US 5016472 A
An apparatus and method for measuring the wet and dry bulb temperatures of a hot flue gas stream containing fly ash and particulates by providing a sample sheath (12) in a gas duct (10) with a dry bulb sensor (16) and a wet bulb sensor (18) located within the sample sheath (12). The sample sheath (12) includes a self-cleaning dust filter (14) which removes the ash and particulates from the flue gas stream and a self-regulating water reservoir (26, 28) to continuously supply water for the wet bulb sensor (18).
1. An apparatus for measuring wet and dry bulb temperatures of a flue gas stream flowing in a duct, comprising;
a sample sheath extending into the gas duct with one end of said sample sheath being secured to the duct and the opposite end of said sample sheath having a filter within the gas duct;
a first sensor for measuring a dry bulb temperature of the flue gas situated in said sample sheath;
a second sensor for measuring a wet bulb temperature of the flue gas situated in said sample sheath;
a wick surrounding said second sensor;
a reservoir located within said sample sheath for providing water to said wick which is partly immersed in said reservoir, said reservoir being connected to a water supply line;
a level switch for regulating an amount of water in said reservoir, said level switch activating a valve on the water supply line; and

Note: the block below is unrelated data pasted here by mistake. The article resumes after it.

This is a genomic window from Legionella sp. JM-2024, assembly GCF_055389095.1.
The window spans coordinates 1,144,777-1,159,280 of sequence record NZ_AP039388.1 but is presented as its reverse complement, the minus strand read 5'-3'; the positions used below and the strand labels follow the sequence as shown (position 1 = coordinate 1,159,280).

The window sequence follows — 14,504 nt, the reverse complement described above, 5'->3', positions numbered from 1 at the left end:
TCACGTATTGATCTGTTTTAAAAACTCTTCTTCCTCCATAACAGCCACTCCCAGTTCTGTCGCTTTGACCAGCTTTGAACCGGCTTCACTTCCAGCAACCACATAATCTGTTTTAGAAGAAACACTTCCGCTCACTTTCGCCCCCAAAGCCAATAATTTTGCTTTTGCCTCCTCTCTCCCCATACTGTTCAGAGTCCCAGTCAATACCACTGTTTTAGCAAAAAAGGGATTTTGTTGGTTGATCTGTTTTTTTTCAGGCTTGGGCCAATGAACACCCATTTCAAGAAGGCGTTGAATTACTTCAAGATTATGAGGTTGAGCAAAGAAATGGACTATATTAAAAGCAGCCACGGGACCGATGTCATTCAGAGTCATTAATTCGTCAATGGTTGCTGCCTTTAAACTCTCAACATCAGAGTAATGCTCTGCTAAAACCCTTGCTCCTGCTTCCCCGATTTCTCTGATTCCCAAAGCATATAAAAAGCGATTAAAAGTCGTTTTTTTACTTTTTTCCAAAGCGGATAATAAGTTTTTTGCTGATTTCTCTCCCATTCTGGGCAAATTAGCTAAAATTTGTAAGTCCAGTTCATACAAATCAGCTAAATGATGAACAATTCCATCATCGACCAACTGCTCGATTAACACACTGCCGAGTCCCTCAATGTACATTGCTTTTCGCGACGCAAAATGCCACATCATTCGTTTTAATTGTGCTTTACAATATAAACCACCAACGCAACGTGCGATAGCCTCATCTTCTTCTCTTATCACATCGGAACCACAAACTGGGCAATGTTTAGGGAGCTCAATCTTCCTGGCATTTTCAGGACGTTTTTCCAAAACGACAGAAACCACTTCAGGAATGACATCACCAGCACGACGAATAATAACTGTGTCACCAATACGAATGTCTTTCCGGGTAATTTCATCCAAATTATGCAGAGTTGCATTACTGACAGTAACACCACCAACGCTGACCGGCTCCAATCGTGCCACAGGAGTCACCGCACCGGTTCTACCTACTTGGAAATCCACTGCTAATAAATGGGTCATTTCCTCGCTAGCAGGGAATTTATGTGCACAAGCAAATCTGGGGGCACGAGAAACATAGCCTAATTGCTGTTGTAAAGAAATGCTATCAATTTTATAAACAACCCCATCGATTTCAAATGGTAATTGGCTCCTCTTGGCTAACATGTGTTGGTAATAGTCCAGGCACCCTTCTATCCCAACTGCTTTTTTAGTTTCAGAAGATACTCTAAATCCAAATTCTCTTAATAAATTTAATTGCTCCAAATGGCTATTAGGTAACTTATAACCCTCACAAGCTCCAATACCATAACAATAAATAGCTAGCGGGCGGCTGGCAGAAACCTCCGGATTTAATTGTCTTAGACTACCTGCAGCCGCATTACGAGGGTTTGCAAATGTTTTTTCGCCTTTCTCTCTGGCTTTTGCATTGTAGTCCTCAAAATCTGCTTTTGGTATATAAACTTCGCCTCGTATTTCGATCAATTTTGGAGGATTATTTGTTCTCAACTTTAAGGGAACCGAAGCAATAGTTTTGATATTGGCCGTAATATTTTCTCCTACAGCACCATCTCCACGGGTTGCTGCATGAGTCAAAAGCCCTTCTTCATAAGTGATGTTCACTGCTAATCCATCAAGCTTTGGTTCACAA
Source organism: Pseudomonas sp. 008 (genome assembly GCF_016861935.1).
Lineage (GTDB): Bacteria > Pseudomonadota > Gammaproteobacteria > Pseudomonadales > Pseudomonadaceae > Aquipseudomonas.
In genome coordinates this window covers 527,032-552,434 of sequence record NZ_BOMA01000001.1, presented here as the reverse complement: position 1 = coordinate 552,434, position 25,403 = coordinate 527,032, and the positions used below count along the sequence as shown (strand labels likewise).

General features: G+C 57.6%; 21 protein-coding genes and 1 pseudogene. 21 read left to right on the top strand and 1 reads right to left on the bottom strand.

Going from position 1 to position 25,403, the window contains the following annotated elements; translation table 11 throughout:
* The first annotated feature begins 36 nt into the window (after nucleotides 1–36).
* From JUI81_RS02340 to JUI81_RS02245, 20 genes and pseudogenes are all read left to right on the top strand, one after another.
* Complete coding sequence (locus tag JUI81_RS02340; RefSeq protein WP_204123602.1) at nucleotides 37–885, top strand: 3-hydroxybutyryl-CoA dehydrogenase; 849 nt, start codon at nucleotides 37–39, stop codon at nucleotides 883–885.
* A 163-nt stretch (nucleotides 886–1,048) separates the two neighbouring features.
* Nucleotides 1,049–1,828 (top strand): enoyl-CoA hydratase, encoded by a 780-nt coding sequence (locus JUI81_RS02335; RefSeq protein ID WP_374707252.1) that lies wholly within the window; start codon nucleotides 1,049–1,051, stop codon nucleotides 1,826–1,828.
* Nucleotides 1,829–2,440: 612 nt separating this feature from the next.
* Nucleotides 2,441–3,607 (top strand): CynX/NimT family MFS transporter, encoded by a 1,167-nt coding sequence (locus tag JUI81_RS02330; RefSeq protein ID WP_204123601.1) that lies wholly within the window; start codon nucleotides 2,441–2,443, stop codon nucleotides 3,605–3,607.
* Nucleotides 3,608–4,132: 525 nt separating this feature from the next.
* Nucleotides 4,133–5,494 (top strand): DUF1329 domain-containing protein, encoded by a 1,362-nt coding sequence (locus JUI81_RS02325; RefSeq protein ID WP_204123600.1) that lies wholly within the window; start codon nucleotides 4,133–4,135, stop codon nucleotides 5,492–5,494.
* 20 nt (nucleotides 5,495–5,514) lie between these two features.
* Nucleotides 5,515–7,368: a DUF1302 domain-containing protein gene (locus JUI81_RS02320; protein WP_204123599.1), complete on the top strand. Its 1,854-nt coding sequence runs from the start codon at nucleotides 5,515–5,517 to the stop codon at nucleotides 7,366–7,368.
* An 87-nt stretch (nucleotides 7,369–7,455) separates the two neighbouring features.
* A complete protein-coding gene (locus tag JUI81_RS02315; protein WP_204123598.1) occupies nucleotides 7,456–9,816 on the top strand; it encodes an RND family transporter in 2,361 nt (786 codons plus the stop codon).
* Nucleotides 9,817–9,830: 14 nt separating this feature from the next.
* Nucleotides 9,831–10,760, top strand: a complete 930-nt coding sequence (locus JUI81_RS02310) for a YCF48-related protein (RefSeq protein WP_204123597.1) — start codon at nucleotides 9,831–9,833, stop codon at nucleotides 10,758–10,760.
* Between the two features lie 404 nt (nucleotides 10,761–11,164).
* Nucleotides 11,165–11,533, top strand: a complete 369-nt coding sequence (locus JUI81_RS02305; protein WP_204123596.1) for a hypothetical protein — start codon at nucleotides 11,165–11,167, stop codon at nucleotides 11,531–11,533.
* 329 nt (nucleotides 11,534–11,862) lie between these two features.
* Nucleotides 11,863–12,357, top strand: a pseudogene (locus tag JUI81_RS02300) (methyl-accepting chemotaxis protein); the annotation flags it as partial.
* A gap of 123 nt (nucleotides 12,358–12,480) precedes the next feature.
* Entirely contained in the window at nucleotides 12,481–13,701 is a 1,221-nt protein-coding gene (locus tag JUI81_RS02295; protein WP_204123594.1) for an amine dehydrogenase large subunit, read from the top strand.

means for drawing the flue gas into the sample sheath.
2. An apparatus as recited in claim 1, further comprising means for displaying the sensor signals.
3. An apparatus as recited in claim 1, further comprising means 52, 56, 58, etc. for cleaning the sample sheath filter.
4. An apparatus as recited in claim 3, wherein said cleaning means includes a source of fluid under high pressure being directed at said filter, said fluid being in communication with a timer for regulating frequency and duration of the high pressure fluid.
5. An apparatus as recited in claim 1, wherein said drawing means includes a blower with a valve arrangement for sampling the flue gas and returning the sample to the duct after sampling.
6. An apparatus as recited in claim 1, further comprising a filter connected in the fluid supply line for cleaning the fluid prior to the reservoir.
7. A method for measuring wet and dry bulb temperatures of a gas stream, comprising the steps of:
positioning a sample sheath into a gas duct with one end of the sample sheath being secured to the duct with the opposite end having a filter inside the gas duct;
providing a first and second sensor inside the sample sheath, the first sensor being employed for measuring the dry bulb temperature;
surrounding the second sensor with a wick partially immersed in a reservoir connected to a water supply line;
supplying a continuous amount of water to said wick to allow the second sensor to measure the wet bulb temperature;